Charities Send Their Regrets, Cancel Mar-a-Lago Galas
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Charities Send Their Regrets, Cancel Mar-a-Lago Galas

The Fallout from Charlottesville Lands at Trump’s Southern Doorstep

The Mar-a-Lago ballroom decked out for a gala.

Charitable intent. Charities are continuing to drop their plans to have fundraisers at Mar-a-Lago Club in Palm Beach, Fla., after Trump’s remarks that “both sides” are to blame for the Charlottesville violence that killed one person and injured at least 19 others. About 70 protesters marched toward Mar-a-Lago Sunday night, chanting “No Trump, no KKK, no fascist U.S.A.” Nineteen charities so far have canceled galas. The Preservation Foundation of Palm Beach and the Palm Beach Zoo and Conservation Society recently canceled their fundraisers at the club which features a 20,000-square-foot ballroom. The American Red Cross, the Salvation Army and Susan G. Komen have all dropped plans for events at Mar-a-Lago, the former home of cereal-company heiress Marjorie Merriweather Post. Laurel Baker, executive director of the Palm Beach Chamber of Commerce, said that if charities “have a conscience, you’re really condoning bad behavior by continuing to be there.”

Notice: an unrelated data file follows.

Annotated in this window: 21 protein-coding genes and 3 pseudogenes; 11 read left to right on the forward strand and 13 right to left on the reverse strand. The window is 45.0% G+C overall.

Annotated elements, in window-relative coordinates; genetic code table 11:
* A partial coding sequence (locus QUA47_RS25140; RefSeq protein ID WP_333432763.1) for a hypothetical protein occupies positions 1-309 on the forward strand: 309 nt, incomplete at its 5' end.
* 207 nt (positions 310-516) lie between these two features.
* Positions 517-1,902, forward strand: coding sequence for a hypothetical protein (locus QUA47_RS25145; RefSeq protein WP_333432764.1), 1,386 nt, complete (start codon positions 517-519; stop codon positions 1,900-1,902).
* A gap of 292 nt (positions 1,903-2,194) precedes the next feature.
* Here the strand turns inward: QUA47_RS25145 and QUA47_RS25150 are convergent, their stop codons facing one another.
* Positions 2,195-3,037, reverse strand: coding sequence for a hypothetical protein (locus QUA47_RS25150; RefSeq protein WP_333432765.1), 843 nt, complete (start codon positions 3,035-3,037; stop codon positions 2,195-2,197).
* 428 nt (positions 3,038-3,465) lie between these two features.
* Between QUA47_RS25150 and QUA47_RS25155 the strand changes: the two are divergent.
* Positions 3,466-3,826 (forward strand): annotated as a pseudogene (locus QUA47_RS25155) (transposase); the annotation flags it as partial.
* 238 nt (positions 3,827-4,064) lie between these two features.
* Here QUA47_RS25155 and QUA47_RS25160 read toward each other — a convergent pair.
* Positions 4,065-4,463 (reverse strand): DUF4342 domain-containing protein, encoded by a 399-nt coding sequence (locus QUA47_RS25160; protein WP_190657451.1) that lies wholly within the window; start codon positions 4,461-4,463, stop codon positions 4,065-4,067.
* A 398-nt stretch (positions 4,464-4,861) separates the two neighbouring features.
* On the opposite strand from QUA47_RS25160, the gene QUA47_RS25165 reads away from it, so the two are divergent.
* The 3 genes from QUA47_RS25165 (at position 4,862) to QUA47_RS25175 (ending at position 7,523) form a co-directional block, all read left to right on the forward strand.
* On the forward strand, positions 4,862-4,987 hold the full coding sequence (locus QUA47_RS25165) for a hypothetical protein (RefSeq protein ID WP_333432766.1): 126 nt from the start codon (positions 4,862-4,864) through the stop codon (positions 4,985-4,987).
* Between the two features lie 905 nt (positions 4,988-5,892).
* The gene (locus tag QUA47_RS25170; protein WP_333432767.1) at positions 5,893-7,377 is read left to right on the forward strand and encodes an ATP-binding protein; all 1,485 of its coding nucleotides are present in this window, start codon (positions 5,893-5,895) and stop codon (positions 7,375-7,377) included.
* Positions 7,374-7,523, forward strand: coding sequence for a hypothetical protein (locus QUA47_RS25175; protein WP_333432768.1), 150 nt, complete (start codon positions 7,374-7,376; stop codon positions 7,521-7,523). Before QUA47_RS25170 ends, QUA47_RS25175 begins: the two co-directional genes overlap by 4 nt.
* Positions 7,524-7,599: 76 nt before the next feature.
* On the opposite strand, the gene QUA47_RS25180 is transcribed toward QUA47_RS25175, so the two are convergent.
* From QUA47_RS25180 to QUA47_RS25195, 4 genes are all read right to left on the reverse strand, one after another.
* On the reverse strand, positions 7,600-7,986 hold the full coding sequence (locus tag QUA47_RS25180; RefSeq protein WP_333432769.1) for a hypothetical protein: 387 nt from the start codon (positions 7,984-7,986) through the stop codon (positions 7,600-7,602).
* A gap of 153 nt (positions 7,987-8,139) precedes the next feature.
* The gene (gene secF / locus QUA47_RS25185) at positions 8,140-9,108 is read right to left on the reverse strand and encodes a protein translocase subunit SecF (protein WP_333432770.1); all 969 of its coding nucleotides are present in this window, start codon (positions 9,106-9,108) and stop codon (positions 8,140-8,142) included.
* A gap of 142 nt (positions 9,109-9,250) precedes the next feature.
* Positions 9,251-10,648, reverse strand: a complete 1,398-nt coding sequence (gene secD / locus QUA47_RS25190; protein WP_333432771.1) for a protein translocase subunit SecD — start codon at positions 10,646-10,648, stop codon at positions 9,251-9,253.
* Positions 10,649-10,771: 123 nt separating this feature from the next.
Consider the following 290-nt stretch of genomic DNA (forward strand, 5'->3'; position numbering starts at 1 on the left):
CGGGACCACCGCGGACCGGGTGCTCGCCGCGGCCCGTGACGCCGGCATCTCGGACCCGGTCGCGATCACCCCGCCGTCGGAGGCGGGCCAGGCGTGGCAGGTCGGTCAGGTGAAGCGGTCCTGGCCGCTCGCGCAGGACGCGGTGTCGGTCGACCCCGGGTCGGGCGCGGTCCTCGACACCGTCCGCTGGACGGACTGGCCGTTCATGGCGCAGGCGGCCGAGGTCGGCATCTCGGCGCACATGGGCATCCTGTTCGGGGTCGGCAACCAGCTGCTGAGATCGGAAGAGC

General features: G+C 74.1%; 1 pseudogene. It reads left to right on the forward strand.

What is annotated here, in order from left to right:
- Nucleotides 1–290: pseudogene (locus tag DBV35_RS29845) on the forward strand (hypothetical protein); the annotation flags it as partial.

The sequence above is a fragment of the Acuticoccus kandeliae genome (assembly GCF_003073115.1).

USS John S. McCain

Collision at sea. The USS John S. McCain hit a merchant ship near Singapore early Monday morning. Initial reports said the destroyer sustained damage to its rear port side. Search and rescue efforts were underway. The 505-foot-long destroyer—named for the father and grandfather, both admirals, of Sen. John McCain (R-Ariz.)—is based in Yokosuka, Japan. The collision comes days after a Navy report about errors that led to a collision in June between another destroyer, the USS Fitzgerald, and a container ship south of Japan. Seven sailors died in that collision. The ship’s commander and other officers were relieved of their duties as a result.

Climate change. The Trump administration is disbanding a federal panel on climate change. The panel, the National Climate Assessment, helps policymakers with climate data. A report is supposed to be issued in 2018. One key finding is that human activities were responsible for increasing the global temperature by 1.1 to 1.3 degrees from 1951 to 2010. “We’re going to be running huge risks here and possibly end up hurting the next generation’s economic prospects,” said Richard Moss, the panel’s chair. EPA Administrator Scott Pruitt has decided to replace dozens of members on one of the agency’s key scientific review boards and Interior Secretary Ryan Zinke is reviewing more than 200 advisory boards.

August 21, 2017